January 04, 2011

Colbert satirizes UN declaration scare

Stephen Colbert exposes Obama's latest takeover plan on the Comedy Channel's Colbert Report, 1/4/11:

Comment:  I thought this bit was cute but also stereotypical at the end. It was a good subject to satirize, but in Colbert's final speech, it wasn't clear who or what he was satirizing.

A comment on Facebook:He is playing the part of a Sean Hannity or Bill O'Reilly. That is the point of his character. He is the modern-day Archie Bunker.Yes, we understand that. The question is whether Colbert is satirizing white men or Indians at the end. I'd say he crossed the line from one to the other.

True, it's similar to an Archie Bunker rant. But Mike Stivic or someone usually contradicted Archie's racist remarks and made him look stupid. Nothing like that happened to punctuate Colbert's remarks, which makes them a problem.

Colbert's bit really annoyed someone else:Shame on Comedy Central for choosing to take that story in the direction they did. I know that they are in the business of being funny and making light of serious topics--but the shame of it is that what could and should have been an opportunity to finally get the topic of the UN Declaration on Indigenous Rights in front of the general public and mass of uninformed Americans was turned into a farce---and worse, a farce that went right into the usual stereotyping and racism. Me heapum pissed off.Yeah, how are audiences supposed to take Colbert's Tonto talk? Is he talking like an ignorant Indian? Or like an ignorant white man's impression of an ignorant Indian?

Since he's supposedly directing his comments at Indians, the correct answer is the former, or both. That is, he's talking in a style intended to communicate successfully with Indians. If he's portraying himself as ignorant, he's also portraying Indians as ignorant. That's stereotypical.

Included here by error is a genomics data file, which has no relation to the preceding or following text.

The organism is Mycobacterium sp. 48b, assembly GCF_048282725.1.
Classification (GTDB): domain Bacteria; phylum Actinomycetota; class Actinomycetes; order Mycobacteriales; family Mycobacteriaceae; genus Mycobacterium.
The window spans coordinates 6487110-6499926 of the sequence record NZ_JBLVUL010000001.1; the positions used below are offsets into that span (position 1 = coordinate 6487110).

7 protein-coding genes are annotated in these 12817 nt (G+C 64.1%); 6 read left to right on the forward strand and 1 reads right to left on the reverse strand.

If Sherman Alexie or someone came on and mocked Colbert's "ignorance" the way the Jeffersons used to mock Archie, that would be different. But nothing like that happened. Nothing told viewers that Indians are really educated and speak perfect English like everyone else.

In short, the bit was a nice try, but it failed in the end. Better luck next time, Comedy Central.

For more on the UN Declaration, see Modoc Nation Rips UN Declaration and Countdown Covers UN Declaration Scare. For more on how humor and satire work, see The Dudesons, Polish Jokes, and Minstrel Shows and Okay to Stereotype in "Satires"?


Burt said...

I thought he started off with the right angle, but then got lost in the whole routine of stereotypes.

When it comes to anything that has to do with native issues in the national spotlight or American livingrooms for that matter, I really don't think Colbert, the mainstream media, or even the American people, have even the slightest grasp for who and what indigenous people are.

The whole definition of being native or indigenous in itself has done a 360 degree turn where any American can believe wholeheartedly that Adolf Hitler was a full blooded Apache or that Glenn Becks ancestors occupied the continent 10,000 years before the Mayans or Lakota did.

As I have stated before, everything in a capitalists society is up for sale, be it the kingdom of heaven; science or whatever the popular trend of the day is and if most Americans do not know that Woodrow Wilson was a hardcore racist or that Helen Keller was a hardcore socialist, everyone is just fine sleeping with the myth that Wilson was the hero and Keller, because of her political activities, was handicapped.

In reality, Keller described Wilson as "the greatest individual disappointment the world has ever known", something I am sure every American has said about George W or Obama, depending on your politics?

If Americans do not know their own history, how can they know the original inhabitants of this continents origins.

It is easier to revise, recreate or lampoon than to accept the harsh realities of who and what we are and whether or not our brains are full, or half empty.

Rob said...

For more on the subject, see:


Did Colbert Bit Go Too Far?

Was the crowd laughing at Colbert-the-character’s dated, insensitive, cartoonish view of Native Americans? Or were they simply laughing at Native Americans?